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The Risks Of Being An Executor + Commissions And Personal Liability

The risks of being an executor + commissions and personal liability

Are you an executor of a Will? Before administering the estate, you should understand that this role involves risks such as personal liability for the expenses of administering the estate.

Personal liability

Executors of a Will must ensure they comply with the terms of the Will and relevant legislation when administering the estate.

An executor’s duty to finalise the deceased’s tax affairs is possibly one of the most underestimated tasks. If an executor does not properly carry out their duties in this regard, they run the risk of becoming personally liable for the payment of the deceased’s tax liabilities. The question about whether to apply to the Supreme Court for probate is the most important question. Therefore we strongly recommend executors obtain legal and accounting advice at an early stage.

Probate is an application to the Supreme Court by the executor to approve the will and fees for this are based on the Supreme Court sliding fee schedule. Not all estates require Probate, especially if the assets are small and there is no real estate or shares to deal with.

What is usually involved in finalising a deceased’s individual tax affairs?

The executor in all estate matters is expected to notify not only all the personal creditors and government agencies but also the Australian Taxation Office (ATO) of the deceased’s death. Arrangements must be made for any outstanding tax returns to be prepared and lodged. They must also arrange a final tax return for the deceased to be prepared and lodged and arrange payment of any tax liabilities. A deceased’s accountant usually does this together with the lawyers assisting the executor.

An executor’s tax obligations under a Will may become more onerous if the deceased had any involvement with companies or trusts, operated a business or was the trustee or member of a self-managed superannuation fund.

Executors should also understand that the estate’s tax affairs are different from the deceased’s individual tax affairs. Estates are treated as trusts for tax purposes, so an executor should:

  • obtain a tax file number for the estate;
  • arrange and ensure that tax returns are prepared and lodged with the ATO; and
  • ensure payment of any tax liabilities.

The above can involve a substantial amount of time as the executor would need to gather information and documents in order to finalise the deceased’s individual tax affairs. This could become an onerous task especially if the deceased had a number of outstanding tax returns, did not use an accountant, or leave sufficient records and paperwork.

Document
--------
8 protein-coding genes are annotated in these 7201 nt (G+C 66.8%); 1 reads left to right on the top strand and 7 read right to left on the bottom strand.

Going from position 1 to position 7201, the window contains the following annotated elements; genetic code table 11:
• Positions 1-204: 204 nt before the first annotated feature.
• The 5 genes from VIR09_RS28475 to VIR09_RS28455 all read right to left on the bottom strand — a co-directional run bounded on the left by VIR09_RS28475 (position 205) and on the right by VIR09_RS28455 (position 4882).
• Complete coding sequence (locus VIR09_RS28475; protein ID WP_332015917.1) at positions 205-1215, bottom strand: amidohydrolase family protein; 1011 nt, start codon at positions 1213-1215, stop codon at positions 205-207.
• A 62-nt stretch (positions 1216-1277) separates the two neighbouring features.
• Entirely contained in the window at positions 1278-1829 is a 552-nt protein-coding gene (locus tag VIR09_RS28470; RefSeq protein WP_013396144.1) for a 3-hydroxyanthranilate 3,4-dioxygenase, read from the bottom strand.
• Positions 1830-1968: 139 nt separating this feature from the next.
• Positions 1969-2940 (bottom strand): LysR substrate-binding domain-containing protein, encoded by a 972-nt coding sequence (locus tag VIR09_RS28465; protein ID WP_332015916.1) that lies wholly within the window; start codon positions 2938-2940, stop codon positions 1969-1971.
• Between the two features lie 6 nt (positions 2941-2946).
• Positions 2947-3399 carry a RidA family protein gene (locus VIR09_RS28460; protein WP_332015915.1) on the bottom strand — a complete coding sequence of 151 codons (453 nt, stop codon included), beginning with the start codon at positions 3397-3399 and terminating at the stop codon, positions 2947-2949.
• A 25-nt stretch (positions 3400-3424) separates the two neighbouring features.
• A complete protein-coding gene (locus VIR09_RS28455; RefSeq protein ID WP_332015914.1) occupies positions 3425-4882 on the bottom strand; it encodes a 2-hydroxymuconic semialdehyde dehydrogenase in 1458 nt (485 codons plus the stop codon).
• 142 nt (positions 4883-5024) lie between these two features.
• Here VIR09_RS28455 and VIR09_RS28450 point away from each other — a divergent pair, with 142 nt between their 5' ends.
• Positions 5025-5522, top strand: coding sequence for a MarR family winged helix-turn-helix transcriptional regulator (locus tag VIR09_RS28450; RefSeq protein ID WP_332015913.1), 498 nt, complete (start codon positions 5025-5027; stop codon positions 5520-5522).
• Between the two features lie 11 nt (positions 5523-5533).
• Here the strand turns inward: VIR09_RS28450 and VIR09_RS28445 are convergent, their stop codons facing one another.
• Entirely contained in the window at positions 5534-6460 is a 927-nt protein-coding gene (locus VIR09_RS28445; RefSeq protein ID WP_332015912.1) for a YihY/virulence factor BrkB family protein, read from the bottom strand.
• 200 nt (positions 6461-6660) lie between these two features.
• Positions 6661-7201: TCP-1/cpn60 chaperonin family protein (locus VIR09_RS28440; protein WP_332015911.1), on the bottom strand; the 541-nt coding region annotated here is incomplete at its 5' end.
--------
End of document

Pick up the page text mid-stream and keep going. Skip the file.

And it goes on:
Therefore it is imperative for an executor to obtain appropriate accounting and legal advice either before or at an early stage of the estate administration. It will also help to reduce the risk of personal tax liabilities.

You also should be aware that you may be entitled to commission for your ‘handy work’ in administering the deceased’s estate. Although this is rare and it can be difficult to prove to the Supreme Court that the commission is warranted.

Can an executor of a Will receive commission?

An executor of a Will is entitled to charge a reasonable commission for administering the assets of the deceased’s estate in limited circumstances. Executors are not automatically entitled to commission for their work and will need to make an application to the Supreme Court for commission which can be time consuming and not always successful. Alternatively, if all residual beneficiaries of the Will are adults, they can reach a unanimous agreement on the amount of commission to be paid. This agreement should be in writing and signed by all beneficiaries.

How is commission determined?

The amount of commission paid to an executor ranges from 1 – 3% of all assets less all liabilities, which is referred to as the ‘corpus’. For example, an estate is worth $1.5 million. After the sale of the property, payment of outstanding mortgage, funeral and other estate administration expenses, $1 million remains as part of the estate. This amount is referred to as the ‘corpus’.  In this scenario, the executor would be entitled to a commission of approximately $10,000 to $30,000. Additionally, an executor may earn up to 6% of income earned during the administration.

The Supreme Court may also determine the amount of commission paid to an executor by considering the following factors:

  • size of the deceased’s estate;
  • type of care and responsibilities required of the executor;
  • the amount of time an executor has invested into performing their duties;
  • the care and diligence shown by the executor in performing their duties.

If an executor is a beneficiary under a Will, this does not mean they cannot also make a claim for commission. The Court will look at how much has been left to the executor as a beneficiary and will adjust any commission accordingly, if granted.

Conclusion

It is imperative for an executor of a Will to seek legal and financial/accounting advice to prevent becoming personally liable for the deceased’s outstanding tax debts. It will also assist the executor is administering the Will properly and efficiently.

This information is for general purposes, and you should obtain professional advice relevant to your circumstances. A lawyer who is experienced in this area will also be able to advise as to the amount of commission an executor is entitled to for their effort in administering a Will.

If you or someone you know wants more information or needs help or advice, please contact us on (02) 9918 0222 or email office@millardslawyers.com.au.